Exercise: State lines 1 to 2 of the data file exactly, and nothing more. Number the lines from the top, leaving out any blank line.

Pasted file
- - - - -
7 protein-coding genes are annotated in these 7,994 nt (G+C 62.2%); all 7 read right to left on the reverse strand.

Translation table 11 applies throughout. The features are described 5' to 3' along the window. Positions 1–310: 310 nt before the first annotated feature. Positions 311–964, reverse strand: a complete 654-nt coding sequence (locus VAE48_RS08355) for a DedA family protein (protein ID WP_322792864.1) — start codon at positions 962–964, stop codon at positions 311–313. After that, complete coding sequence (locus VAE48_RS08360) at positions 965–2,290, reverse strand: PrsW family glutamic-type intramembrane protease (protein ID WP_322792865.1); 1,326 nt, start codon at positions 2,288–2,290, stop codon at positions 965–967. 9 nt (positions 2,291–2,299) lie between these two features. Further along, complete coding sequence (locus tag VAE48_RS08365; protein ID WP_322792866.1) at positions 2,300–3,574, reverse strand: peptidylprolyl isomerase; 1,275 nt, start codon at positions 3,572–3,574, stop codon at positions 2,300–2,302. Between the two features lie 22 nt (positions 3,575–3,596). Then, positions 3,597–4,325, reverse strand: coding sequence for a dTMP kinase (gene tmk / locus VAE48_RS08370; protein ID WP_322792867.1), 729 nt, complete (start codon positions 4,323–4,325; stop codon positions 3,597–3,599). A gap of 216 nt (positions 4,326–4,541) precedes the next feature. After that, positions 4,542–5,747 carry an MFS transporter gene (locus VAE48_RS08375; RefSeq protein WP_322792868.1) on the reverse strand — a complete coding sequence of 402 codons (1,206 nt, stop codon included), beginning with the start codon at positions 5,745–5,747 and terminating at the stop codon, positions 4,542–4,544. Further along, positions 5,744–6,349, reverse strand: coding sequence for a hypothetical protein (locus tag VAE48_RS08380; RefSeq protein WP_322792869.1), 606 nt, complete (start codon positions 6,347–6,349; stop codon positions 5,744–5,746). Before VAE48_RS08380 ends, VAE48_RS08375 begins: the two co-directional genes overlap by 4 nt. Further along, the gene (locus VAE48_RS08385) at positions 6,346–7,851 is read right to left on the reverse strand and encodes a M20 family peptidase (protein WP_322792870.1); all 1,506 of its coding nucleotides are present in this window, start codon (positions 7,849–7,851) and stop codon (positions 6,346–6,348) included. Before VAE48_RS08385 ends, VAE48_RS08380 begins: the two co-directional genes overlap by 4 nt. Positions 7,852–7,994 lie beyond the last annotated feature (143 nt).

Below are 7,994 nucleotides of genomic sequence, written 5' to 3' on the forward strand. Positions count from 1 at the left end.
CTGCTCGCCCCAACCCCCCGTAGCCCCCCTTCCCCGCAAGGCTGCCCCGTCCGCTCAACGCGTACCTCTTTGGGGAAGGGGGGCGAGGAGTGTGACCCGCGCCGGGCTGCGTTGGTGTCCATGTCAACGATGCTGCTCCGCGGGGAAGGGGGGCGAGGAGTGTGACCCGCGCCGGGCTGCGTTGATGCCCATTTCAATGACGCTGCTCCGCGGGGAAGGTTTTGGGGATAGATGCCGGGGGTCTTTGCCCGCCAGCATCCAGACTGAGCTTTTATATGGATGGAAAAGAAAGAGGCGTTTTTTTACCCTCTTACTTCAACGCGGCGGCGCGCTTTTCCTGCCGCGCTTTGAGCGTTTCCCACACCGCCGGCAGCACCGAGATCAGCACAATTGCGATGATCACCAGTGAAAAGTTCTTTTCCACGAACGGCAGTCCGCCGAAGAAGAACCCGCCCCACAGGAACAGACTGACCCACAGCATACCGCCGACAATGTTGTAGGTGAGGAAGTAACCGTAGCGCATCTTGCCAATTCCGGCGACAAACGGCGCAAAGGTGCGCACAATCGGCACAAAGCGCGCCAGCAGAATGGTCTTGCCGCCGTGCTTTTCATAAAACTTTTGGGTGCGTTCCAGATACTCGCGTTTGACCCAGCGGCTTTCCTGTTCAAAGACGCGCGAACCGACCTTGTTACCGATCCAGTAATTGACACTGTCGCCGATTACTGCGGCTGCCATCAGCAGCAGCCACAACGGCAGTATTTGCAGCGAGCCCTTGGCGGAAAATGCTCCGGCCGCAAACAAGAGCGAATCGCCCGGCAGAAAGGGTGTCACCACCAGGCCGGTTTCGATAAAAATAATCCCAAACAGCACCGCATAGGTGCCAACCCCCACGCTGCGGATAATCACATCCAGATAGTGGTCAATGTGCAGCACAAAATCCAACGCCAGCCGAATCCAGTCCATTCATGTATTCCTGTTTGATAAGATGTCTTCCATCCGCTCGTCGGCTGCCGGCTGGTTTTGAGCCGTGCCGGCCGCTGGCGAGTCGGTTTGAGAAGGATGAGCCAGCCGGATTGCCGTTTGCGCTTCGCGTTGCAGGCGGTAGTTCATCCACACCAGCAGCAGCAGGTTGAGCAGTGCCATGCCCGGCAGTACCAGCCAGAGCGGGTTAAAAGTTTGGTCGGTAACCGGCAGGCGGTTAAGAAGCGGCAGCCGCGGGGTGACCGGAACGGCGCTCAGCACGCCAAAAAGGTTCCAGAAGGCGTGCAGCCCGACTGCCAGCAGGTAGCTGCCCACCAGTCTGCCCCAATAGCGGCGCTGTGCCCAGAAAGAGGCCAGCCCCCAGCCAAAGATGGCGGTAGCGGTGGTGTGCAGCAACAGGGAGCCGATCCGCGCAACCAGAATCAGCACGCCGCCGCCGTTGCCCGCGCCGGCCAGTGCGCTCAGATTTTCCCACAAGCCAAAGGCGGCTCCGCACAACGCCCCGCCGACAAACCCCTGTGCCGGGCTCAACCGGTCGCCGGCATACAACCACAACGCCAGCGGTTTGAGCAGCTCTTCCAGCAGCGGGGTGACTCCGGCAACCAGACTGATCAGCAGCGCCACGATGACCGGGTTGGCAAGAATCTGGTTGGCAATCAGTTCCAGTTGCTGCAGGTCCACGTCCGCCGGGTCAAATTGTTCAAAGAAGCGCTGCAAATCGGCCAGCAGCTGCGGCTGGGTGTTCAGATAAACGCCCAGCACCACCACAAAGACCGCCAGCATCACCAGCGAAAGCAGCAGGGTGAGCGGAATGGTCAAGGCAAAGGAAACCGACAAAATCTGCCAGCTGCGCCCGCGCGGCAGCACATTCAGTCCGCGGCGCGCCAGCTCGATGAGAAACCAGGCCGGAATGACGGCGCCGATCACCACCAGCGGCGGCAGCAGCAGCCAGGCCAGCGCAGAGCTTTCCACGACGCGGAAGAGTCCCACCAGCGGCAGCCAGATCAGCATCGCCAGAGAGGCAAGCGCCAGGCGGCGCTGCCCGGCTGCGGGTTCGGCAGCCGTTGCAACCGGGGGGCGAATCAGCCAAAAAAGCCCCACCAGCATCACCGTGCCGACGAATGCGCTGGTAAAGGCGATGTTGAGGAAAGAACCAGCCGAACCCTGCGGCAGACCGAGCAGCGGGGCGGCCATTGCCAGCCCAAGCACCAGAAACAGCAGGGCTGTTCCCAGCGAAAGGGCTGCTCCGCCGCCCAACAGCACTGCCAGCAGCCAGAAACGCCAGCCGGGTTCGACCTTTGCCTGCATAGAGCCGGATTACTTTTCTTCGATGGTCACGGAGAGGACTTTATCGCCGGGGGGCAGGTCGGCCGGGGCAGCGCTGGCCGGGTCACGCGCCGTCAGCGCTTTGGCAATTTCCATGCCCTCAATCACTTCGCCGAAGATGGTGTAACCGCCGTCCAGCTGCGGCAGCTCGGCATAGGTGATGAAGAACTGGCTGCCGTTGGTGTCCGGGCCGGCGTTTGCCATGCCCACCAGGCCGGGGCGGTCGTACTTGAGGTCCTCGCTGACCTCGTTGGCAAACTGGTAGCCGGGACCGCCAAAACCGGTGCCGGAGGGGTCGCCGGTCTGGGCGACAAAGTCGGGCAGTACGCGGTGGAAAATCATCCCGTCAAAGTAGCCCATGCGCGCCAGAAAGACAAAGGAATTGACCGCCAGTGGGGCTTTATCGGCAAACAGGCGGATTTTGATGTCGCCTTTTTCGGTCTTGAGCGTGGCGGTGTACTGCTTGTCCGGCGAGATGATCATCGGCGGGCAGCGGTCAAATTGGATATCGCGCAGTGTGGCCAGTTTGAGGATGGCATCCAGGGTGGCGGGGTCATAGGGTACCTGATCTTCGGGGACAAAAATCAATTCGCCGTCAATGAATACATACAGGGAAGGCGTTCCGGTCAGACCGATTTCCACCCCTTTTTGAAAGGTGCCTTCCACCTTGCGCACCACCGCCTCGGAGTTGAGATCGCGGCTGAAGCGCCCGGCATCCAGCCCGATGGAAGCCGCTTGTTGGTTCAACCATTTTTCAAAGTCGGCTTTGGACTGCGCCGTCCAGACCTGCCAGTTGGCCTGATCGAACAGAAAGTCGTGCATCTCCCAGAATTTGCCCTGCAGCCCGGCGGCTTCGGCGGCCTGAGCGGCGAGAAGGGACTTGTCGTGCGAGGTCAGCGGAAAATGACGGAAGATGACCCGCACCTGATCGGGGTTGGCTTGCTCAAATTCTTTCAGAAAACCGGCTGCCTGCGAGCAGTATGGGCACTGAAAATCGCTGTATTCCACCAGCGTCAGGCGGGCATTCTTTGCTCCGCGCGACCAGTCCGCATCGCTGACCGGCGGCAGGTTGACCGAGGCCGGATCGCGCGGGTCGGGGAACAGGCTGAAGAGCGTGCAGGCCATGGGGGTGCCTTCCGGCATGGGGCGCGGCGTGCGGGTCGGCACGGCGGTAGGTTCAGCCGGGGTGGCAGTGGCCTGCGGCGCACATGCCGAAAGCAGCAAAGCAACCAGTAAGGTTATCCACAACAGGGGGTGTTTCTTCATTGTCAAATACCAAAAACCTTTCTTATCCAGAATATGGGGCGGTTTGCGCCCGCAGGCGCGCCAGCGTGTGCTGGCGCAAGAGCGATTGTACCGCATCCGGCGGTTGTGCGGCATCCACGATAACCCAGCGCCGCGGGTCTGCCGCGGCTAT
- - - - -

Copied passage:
7 protein-coding genes are annotated in these 7,994 nt (G+C 62.2%); all 7 read right to left on the reverse strand.

Translation table 11 applies throughout. The features are described 5' to 3' along the window. Positions 1–310: 310 nt before the first annotated feature. Positions 311–964, reverse strand: a complete 654-nt coding sequence (locus VAE48_RS08355) for a DedA family protein (protein ID WP_322792864.1) — start codon at positions 962–964, stop codon at positions 311–313. After that, complete coding sequence (locus VAE48_RS08360) at positions 965–2,290, reverse strand: PrsW family glutamic-type intramembrane protease (protein ID WP_322792865.1); 1,326 nt, start codon at positions 2,288–2,290, stop codon at positions 965–967. 9 nt (positions 2,291–2,299) lie between these two features. Further along, complete coding sequence (locus tag VAE48_RS08365; protein ID WP_322792866.1) at positions 2,300–3,574, reverse strand: peptidylprolyl isomerase; 1,275 nt, start codon at positions 3,572–3,574, stop codon at positions 2,300–2,302. Between the two features lie 22 nt (positions 3,575–3,596). Then, positions 3,597–4,325, reverse strand: coding sequence for a dTMP kinase (gene tmk / locus VAE48_RS08370; protein ID WP_322792867.1), 729 nt, complete (start codon positions 4,323–4,325; stop codon positions 3,597–3,599). A gap of 216 nt (positions 4,326–4,541) precedes the next feature. After that, positions 4,542–5,747 carry an MFS transporter gene (locus VAE48_RS08375; RefSeq protein WP_322792868.1) on the reverse strand — a complete coding sequence of 402 codons (1,206 nt, stop codon included), beginning with the start codon at positions 5,745–5,747 and terminating at the stop codon, positions 4,542–4,544. Further along, positions 5,744–6,349, reverse strand: coding sequence for a hypothetical protein (locus tag VAE48_RS08380; RefSeq protein WP_322792869.1), 606 nt, complete (start codon positions 6,347–6,349; stop codon positions 5,744–5,746). Before VAE48_RS08380 ends, VAE48_RS08375 begins: the two co-directional genes overlap by 4 nt. Further along, the gene (locus VAE48_RS08385) at positions 6,346–7,851 is read right to left on the reverse strand and encodes a M20 family peptidase (protein WP_322792870.1); all 1,506 of its coding nucleotides are present in this window, start codon (positions 7,849–7,851) and stop codon (positions 6,346–6,348) included. Before VAE48_RS08385 ends, VAE48_RS08380 begins: the two co-directional genes overlap by 4 nt. Positions 7,852–7,994 lie beyond the last annotated feature (143 nt).